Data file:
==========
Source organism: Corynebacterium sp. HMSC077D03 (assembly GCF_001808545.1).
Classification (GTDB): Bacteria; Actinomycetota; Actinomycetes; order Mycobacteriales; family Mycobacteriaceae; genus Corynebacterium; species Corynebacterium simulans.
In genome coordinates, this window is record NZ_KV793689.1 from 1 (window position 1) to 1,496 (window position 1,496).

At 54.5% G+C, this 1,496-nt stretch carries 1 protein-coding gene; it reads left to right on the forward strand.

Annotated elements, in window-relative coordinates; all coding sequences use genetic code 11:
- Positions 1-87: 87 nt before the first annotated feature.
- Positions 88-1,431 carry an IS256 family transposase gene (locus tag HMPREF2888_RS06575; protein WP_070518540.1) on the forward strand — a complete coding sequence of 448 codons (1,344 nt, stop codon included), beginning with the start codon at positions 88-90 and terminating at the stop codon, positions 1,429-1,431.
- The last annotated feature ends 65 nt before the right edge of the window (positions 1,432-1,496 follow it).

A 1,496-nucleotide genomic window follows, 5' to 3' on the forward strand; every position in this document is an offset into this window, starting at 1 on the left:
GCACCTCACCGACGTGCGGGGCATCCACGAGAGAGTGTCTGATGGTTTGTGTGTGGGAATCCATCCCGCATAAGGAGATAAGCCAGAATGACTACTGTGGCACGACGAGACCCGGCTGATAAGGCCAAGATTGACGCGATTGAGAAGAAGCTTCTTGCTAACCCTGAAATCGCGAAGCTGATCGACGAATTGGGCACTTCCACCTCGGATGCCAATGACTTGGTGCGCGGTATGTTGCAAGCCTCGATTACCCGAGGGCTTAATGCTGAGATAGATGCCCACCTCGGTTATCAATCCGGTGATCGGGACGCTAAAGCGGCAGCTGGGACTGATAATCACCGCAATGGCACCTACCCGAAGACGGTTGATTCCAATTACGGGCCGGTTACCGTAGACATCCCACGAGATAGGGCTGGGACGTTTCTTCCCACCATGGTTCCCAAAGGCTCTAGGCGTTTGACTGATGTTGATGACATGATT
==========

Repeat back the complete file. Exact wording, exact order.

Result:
Source organism: Corynebacterium sp. HMSC077D03 (assembly GCF_001808545.1).
Classification (GTDB): Bacteria; Actinomycetota; Actinomycetes; order Mycobacteriales; family Mycobacteriaceae; genus Corynebacterium; species Corynebacterium simulans.
In genome coordinates, this window is record NZ_KV793689.1 from 1 (window position 1) to 1,496 (window position 1,496).

At 54.5% G+C, this 1,496-nt stretch carries 1 protein-coding gene; it reads left to right on the forward strand.

Annotated elements, in window-relative coordinates; all coding sequences use genetic code 11:
- Positions 1-87: 87 nt before the first annotated feature.
- Positions 88-1,431 carry an IS256 family transposase gene (locus tag HMPREF2888_RS06575; protein WP_070518540.1) on the forward strand — a complete coding sequence of 448 codons (1,344 nt, stop codon included), beginning with the start codon at positions 88-90 and terminating at the stop codon, positions 1,429-1,431.
- The last annotated feature ends 65 nt before the right edge of the window (positions 1,432-1,496 follow it).

A 1,496-nucleotide genomic window follows, 5' to 3' on the forward strand; every position in this document is an offset into this window, starting at 1 on the left:
GCACCTCACCGACGTGCGGGGCATCCACGAGAGAGTGTCTGATGGTTTGTGTGTGGGAATCCATCCCGCATAAGGAGATAAGCCAGAATGACTACTGTGGCACGACGAGACCCGGCTGATAAGGCCAAGATTGACGCGATTGAGAAGAAGCTTCTTGCTAACCCTGAAATCGCGAAGCTGATCGACGAATTGGGCACTTCCACCTCGGATGCCAATGACTTGGTGCGCGGTATGTTGCAAGCCTCGATTACCCGAGGGCTTAATGCTGAGATAGATGCCCACCTCGGTTATCAATCCGGTGATCGGGACGCTAAAGCGGCAGCTGGGACTGATAATCACCGCAATGGCACCTACCCGAAGACGGTTGATTCCAATTACGGGCCGGTTACCGTAGACATCCCACGAGATAGGGCTGGGACGTTTCTTCCCACCATGGTTCCCAAAGGCTCTAGGCGTTTGACTGATGTTGATGACATGATT